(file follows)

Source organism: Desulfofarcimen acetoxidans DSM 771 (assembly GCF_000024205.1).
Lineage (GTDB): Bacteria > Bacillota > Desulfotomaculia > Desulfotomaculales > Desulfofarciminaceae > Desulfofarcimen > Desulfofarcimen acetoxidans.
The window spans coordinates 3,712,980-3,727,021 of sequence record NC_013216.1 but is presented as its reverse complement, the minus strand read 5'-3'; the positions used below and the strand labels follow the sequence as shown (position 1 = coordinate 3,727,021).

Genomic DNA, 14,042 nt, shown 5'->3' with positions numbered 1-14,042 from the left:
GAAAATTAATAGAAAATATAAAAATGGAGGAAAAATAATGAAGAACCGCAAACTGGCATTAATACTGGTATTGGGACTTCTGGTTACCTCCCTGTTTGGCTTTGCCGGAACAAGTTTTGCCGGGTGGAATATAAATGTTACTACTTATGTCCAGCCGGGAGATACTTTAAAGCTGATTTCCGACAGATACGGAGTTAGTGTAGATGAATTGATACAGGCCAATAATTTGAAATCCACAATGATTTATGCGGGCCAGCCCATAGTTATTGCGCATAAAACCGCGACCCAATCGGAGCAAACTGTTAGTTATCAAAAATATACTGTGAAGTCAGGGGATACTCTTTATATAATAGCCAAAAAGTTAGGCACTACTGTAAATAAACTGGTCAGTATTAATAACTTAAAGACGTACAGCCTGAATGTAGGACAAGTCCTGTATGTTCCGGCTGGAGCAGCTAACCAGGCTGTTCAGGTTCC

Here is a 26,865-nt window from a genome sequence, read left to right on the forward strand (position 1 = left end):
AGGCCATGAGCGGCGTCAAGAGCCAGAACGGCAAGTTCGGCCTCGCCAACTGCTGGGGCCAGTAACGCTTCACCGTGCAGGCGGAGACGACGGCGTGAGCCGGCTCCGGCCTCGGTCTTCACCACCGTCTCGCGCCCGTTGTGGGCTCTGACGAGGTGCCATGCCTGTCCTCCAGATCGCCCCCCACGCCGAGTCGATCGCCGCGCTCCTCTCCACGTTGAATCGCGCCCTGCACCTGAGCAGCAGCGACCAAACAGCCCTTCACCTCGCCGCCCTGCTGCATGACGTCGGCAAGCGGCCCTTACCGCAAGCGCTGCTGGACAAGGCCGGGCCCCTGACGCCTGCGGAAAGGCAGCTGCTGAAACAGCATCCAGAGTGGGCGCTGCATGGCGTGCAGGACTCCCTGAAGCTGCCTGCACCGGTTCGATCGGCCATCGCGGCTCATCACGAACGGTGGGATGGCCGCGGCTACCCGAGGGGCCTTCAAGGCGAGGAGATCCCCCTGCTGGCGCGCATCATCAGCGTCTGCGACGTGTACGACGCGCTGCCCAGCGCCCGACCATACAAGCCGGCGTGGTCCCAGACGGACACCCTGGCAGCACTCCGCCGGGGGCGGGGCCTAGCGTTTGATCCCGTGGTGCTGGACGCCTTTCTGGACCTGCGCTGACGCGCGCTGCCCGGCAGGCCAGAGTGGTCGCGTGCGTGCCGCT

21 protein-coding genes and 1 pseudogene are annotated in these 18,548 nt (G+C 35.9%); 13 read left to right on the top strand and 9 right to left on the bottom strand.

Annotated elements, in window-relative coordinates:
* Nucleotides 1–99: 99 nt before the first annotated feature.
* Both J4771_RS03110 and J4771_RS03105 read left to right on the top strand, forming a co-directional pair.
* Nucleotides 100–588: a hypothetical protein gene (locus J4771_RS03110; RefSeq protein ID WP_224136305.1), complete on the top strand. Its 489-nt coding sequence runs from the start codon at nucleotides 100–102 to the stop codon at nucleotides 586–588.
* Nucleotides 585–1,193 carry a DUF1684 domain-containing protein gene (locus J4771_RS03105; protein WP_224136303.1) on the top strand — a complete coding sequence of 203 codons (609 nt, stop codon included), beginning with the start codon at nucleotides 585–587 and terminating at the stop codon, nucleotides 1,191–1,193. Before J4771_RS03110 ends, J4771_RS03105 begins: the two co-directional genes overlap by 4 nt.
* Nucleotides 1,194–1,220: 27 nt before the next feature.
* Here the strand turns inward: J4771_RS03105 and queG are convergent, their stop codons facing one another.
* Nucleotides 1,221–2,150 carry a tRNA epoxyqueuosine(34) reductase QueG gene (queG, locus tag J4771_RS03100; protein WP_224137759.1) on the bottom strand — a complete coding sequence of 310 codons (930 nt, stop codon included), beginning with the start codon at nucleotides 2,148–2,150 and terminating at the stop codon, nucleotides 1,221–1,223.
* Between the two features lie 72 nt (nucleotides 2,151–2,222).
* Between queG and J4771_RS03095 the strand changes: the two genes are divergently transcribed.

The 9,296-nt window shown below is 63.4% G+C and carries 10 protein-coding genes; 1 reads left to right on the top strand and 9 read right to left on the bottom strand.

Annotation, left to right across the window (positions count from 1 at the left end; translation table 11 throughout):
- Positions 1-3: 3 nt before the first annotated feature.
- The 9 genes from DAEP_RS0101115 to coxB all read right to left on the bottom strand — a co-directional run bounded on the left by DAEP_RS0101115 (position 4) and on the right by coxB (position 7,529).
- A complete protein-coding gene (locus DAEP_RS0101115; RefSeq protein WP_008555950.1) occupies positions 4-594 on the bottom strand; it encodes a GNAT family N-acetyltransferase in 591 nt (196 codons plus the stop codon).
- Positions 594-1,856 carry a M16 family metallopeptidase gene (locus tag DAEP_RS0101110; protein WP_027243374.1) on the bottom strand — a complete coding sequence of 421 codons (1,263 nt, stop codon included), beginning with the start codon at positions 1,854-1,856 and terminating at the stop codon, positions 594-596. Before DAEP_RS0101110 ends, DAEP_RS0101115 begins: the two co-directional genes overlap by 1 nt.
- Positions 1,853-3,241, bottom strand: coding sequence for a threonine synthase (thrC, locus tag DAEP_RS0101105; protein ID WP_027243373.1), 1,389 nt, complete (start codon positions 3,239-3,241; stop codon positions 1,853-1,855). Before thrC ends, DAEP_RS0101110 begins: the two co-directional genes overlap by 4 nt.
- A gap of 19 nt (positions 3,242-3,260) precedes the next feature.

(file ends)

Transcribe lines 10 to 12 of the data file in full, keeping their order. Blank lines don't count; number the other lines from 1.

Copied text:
* Nucleotides 1–99: 99 nt before the first annotated feature.
* Both J4771_RS03110 and J4771_RS03105 read left to right on the top strand, forming a co-directional pair.
* Nucleotides 100–588: a hypothetical protein gene (locus J4771_RS03110; RefSeq protein ID WP_224136305.1), complete on the top strand. Its 489-nt coding sequence runs from the start codon at nucleotides 100–102 to the stop codon at nucleotides 586–588.